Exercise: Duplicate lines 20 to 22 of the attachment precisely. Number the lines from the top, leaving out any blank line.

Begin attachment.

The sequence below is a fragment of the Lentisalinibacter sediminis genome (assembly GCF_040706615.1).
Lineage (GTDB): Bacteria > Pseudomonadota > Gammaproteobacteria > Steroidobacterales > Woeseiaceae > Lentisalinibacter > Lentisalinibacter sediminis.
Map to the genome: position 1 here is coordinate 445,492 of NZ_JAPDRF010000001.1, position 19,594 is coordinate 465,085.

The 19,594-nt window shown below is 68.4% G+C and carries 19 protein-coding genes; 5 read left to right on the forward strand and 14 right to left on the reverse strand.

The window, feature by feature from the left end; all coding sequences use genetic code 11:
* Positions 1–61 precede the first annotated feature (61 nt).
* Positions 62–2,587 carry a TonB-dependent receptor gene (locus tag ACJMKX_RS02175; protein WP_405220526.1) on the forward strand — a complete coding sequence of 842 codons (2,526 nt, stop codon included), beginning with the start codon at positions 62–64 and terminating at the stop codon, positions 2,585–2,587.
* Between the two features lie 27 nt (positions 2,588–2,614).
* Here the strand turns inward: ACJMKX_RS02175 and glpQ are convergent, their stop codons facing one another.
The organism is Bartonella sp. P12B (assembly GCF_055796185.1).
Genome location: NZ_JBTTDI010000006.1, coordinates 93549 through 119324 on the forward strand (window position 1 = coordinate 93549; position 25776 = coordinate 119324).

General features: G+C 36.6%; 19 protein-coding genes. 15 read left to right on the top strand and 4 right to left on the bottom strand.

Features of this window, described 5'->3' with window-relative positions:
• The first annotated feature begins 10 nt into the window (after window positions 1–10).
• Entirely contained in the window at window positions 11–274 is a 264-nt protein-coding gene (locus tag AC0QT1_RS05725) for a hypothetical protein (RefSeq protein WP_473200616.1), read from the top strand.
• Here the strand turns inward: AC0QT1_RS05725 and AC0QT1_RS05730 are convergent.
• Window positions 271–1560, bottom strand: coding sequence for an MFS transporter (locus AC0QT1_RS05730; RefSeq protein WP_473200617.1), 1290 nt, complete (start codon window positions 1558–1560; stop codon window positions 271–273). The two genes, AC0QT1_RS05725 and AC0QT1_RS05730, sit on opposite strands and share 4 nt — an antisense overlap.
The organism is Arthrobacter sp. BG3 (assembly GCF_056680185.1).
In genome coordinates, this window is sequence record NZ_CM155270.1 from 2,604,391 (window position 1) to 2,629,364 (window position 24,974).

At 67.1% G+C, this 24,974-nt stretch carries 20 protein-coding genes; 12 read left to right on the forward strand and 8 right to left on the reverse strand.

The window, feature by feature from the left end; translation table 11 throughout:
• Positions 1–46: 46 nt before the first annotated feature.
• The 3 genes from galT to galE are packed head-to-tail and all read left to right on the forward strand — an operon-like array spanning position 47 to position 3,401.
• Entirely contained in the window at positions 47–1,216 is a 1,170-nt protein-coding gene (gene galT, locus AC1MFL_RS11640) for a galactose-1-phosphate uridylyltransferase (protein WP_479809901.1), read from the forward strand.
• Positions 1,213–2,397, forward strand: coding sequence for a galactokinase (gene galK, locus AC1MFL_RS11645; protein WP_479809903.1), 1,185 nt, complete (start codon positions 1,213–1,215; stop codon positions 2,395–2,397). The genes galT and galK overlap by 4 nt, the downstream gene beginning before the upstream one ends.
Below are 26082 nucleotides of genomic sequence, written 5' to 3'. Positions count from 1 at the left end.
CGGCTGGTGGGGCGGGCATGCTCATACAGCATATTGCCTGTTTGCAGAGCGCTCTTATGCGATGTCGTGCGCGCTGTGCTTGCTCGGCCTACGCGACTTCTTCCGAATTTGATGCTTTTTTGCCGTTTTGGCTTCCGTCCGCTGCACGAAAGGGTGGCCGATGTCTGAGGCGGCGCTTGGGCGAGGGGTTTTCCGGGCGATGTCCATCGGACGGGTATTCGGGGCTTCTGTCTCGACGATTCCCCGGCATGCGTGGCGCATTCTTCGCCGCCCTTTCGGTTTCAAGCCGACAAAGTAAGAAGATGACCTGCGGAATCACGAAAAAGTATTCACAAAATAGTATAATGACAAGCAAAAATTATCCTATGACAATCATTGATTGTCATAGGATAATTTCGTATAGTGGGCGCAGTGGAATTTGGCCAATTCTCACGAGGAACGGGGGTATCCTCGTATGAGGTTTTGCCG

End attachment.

At 67.1% G+C, this 24,974-nt stretch carries 20 protein-coding genes; 12 read left to right on the forward strand and 8 right to left on the reverse strand.

The window, feature by feature from the left end; translation table 11 throughout:
• Positions 1–46: 46 nt before the first annotated feature.